Asus PG278QR Review
Editor’s note: The price for this monitor dropped on 6/2/17. We can consider most if not all of the gaming monitors available to us as cutting edge or the cream of the crop, and most of these models rarely get a refresh or a remodel. Newer iterations almost always come with a different model name or series, or incremental increases in capabilities. This marketing pattern is more widely seen on other hardware such as processors or video cards but is rarely applied to display products since most users would keep on using them for years, either until they break or if the specs become obsolete. Considering where we are at right now with display tech, becoming outdated seems to take quite a while, so most manufacturers do not even bother on upgrading all product lines since there are already available options that cover extended uses such as the ultra-wide screens we have seen. There are, however, a few exceptional offerings that have become so popular and well loved, and even after being available for a time, demand still is quite high. One such model is Asus’ PG278Q, which despite the availability of an IPS version (Asus PG279Q) and a 4K version ( Asus PG27AQ), still tops the list for the most sought after gaming monitors with its top-quality TN, a full array of features, and visionary looks. The manufacturer announced an updated version to this well-loved product, named the Asus PG278QR. This latest offering from Asus carries the same features we have come to adore with the previous version, plus a few more additions to push the meaning of cutting-edge further for the hardcore gamer.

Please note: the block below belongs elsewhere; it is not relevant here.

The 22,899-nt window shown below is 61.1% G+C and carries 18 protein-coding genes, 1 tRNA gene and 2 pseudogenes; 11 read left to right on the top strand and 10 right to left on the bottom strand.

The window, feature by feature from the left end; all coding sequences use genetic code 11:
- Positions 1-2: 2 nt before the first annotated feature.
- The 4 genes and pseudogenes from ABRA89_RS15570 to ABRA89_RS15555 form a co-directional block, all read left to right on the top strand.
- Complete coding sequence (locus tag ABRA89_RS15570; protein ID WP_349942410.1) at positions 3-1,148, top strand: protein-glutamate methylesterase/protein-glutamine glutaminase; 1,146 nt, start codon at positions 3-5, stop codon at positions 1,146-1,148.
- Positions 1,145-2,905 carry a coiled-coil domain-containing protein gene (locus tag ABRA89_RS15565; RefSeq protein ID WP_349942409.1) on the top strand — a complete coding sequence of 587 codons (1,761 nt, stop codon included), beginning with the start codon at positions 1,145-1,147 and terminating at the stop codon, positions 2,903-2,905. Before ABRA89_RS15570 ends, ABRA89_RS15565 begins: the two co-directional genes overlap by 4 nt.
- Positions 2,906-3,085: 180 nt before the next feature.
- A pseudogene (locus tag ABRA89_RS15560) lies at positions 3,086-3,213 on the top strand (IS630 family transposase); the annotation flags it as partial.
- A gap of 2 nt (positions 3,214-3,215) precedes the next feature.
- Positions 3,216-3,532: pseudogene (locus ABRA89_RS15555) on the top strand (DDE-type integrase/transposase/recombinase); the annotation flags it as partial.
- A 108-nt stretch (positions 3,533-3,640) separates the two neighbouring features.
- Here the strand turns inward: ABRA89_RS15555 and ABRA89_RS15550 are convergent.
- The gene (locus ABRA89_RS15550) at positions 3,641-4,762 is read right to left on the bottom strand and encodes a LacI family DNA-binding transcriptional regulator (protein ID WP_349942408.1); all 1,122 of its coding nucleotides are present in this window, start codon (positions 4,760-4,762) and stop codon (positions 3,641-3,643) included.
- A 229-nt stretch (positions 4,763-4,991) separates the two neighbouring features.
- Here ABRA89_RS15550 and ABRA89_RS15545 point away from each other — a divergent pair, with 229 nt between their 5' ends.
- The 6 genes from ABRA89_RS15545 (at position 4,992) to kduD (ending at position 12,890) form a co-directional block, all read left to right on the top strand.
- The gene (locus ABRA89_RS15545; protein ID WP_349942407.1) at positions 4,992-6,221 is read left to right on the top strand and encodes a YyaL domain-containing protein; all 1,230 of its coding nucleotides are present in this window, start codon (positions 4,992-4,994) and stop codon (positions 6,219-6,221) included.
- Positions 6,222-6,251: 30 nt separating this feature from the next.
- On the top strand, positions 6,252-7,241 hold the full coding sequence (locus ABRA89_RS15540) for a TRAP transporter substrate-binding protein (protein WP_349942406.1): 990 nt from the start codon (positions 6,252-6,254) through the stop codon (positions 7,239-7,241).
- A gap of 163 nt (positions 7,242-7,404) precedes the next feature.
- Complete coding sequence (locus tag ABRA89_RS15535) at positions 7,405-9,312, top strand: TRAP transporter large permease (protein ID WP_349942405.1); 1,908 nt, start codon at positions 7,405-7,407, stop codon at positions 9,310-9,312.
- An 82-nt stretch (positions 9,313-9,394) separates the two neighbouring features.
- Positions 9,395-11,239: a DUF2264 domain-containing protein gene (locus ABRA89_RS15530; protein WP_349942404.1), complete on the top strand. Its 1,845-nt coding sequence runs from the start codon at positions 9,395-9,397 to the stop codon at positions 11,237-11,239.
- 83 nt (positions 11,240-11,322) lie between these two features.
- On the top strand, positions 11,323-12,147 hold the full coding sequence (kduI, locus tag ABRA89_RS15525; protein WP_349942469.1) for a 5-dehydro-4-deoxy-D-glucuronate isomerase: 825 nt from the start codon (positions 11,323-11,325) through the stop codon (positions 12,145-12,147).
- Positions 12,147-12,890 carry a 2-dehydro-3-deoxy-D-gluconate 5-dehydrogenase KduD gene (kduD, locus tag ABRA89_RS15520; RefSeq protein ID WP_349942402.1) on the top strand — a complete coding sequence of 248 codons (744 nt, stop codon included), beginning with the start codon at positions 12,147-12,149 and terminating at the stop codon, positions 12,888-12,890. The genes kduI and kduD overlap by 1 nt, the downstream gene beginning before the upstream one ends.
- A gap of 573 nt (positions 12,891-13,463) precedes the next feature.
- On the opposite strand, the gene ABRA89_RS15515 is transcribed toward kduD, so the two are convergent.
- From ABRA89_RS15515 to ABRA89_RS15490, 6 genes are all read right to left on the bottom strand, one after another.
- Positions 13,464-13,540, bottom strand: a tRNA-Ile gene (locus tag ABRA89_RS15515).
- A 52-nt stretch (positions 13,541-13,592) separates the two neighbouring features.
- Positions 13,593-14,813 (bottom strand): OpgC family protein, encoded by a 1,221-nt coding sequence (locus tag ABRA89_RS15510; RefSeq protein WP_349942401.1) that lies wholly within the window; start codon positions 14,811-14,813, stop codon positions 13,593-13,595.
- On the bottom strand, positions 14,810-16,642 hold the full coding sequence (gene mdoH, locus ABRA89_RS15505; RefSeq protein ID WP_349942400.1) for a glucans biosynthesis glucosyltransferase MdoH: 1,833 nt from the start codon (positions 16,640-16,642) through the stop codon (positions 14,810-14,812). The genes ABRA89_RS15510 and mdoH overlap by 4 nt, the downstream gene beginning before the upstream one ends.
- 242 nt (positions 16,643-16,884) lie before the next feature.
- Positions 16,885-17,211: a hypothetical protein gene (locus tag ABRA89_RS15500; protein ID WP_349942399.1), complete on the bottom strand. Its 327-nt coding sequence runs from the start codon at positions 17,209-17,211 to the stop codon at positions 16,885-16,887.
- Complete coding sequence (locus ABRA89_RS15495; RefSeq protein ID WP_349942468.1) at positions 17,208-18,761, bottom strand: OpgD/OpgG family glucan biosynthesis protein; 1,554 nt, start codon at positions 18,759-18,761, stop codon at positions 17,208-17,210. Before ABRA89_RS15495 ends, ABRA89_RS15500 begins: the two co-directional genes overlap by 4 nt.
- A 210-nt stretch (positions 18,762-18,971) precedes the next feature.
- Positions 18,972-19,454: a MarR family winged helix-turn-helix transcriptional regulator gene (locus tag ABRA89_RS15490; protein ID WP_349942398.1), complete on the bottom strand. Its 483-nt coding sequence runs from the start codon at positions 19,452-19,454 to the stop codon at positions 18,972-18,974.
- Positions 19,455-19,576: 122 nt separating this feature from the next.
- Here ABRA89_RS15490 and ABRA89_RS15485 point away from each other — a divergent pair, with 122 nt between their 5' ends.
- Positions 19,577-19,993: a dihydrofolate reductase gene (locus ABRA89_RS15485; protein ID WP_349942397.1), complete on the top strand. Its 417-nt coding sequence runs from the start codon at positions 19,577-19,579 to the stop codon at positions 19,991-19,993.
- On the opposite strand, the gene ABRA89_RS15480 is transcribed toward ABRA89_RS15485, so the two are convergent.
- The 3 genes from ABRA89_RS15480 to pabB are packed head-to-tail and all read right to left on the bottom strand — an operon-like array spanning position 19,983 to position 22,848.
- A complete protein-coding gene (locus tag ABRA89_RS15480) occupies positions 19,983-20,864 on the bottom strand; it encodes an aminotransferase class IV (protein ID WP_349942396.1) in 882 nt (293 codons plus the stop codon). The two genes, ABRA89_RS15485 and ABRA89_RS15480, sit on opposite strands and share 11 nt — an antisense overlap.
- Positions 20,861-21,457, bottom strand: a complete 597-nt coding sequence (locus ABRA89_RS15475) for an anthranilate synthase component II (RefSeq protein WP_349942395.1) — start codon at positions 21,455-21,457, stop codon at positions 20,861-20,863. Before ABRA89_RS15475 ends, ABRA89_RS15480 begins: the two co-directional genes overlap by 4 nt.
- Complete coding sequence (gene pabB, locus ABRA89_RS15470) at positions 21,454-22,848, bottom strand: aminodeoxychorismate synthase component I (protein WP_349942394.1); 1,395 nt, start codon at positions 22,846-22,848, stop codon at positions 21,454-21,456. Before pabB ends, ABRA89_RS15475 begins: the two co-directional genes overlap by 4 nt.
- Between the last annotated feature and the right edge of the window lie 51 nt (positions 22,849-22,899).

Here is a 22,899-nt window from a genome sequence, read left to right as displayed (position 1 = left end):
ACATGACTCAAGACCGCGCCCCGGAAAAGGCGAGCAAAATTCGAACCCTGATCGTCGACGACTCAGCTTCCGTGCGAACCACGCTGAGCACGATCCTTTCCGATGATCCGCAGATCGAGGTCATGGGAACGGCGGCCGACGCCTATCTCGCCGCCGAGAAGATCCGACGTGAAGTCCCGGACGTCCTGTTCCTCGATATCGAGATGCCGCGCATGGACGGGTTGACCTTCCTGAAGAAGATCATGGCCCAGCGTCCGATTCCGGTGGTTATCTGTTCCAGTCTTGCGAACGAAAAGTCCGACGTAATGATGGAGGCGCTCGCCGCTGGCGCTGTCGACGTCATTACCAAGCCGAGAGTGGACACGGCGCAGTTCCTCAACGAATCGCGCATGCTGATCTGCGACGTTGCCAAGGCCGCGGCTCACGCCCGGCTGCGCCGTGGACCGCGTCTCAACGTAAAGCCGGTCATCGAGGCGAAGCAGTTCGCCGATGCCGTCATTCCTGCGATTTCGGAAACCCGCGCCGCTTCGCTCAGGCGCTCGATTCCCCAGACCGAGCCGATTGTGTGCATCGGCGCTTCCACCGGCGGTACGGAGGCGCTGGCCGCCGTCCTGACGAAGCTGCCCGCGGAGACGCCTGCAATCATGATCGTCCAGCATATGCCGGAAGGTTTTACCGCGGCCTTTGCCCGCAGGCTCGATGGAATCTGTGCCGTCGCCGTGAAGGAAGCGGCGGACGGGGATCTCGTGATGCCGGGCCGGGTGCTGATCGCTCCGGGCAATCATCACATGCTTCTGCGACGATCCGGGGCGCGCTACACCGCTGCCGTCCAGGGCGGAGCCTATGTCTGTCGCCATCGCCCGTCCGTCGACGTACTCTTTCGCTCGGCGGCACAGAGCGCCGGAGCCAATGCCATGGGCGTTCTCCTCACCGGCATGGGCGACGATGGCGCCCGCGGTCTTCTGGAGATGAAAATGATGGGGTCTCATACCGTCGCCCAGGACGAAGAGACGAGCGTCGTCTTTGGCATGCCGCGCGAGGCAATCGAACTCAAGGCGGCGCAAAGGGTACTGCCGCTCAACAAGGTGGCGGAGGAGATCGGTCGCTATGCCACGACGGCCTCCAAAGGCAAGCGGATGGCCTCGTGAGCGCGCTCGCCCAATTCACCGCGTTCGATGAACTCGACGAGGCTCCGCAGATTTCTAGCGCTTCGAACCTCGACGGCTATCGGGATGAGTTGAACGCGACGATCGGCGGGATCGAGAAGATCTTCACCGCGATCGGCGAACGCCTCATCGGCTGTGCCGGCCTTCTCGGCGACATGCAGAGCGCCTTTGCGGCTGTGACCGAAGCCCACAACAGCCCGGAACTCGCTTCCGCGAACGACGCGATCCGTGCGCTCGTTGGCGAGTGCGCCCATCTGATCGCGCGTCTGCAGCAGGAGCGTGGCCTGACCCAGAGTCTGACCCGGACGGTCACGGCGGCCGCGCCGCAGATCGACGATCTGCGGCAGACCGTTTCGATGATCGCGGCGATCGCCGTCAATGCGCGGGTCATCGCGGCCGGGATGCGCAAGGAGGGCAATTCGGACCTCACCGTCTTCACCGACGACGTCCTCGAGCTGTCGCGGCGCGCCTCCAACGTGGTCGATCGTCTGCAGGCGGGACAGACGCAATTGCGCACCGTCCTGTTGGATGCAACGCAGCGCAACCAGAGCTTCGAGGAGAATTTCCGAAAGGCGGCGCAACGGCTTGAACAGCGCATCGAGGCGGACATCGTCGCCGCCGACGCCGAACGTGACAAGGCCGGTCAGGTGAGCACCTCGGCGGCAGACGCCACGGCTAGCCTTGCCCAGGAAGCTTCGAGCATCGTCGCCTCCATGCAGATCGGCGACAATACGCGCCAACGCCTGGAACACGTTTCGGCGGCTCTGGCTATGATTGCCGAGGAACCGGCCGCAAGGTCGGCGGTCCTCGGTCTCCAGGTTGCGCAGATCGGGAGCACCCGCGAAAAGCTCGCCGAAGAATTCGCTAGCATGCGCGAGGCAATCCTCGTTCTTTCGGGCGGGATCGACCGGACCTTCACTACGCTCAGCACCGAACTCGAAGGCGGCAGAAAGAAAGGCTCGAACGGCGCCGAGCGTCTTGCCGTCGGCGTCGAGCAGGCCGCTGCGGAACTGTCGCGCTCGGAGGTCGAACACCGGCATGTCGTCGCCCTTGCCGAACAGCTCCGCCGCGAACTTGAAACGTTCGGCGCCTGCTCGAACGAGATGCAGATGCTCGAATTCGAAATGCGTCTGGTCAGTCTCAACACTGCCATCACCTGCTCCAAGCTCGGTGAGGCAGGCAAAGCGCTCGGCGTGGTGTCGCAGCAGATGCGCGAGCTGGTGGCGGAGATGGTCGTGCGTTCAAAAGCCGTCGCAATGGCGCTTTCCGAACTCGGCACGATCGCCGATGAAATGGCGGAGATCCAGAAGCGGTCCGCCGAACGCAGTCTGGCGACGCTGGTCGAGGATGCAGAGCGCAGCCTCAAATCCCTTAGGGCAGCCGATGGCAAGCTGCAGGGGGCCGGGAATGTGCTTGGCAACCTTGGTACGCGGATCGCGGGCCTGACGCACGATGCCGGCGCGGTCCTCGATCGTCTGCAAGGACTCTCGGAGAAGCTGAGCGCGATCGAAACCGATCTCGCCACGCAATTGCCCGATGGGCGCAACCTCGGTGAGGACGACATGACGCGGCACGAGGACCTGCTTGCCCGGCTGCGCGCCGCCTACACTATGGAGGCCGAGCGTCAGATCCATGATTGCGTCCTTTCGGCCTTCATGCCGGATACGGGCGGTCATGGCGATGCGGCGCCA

Asus PG278QR Specifications
- Screen Size: 27 Inches
- Resolution: 1440p QHD
- Aspect Ratio: 16:9
- Panel Technology: Twisted Nematic (TN)
- Refresh Rate: 165hz
- Response Time: 1ms
- Contrast Ratio: 1000:1 (Static)
- Brightness: 350 cd/m²
- Built-in Speakers: No
- Stand: Height -Yes (4.72 inches)
- Stand: Tilt – Yes (-5°/+20°)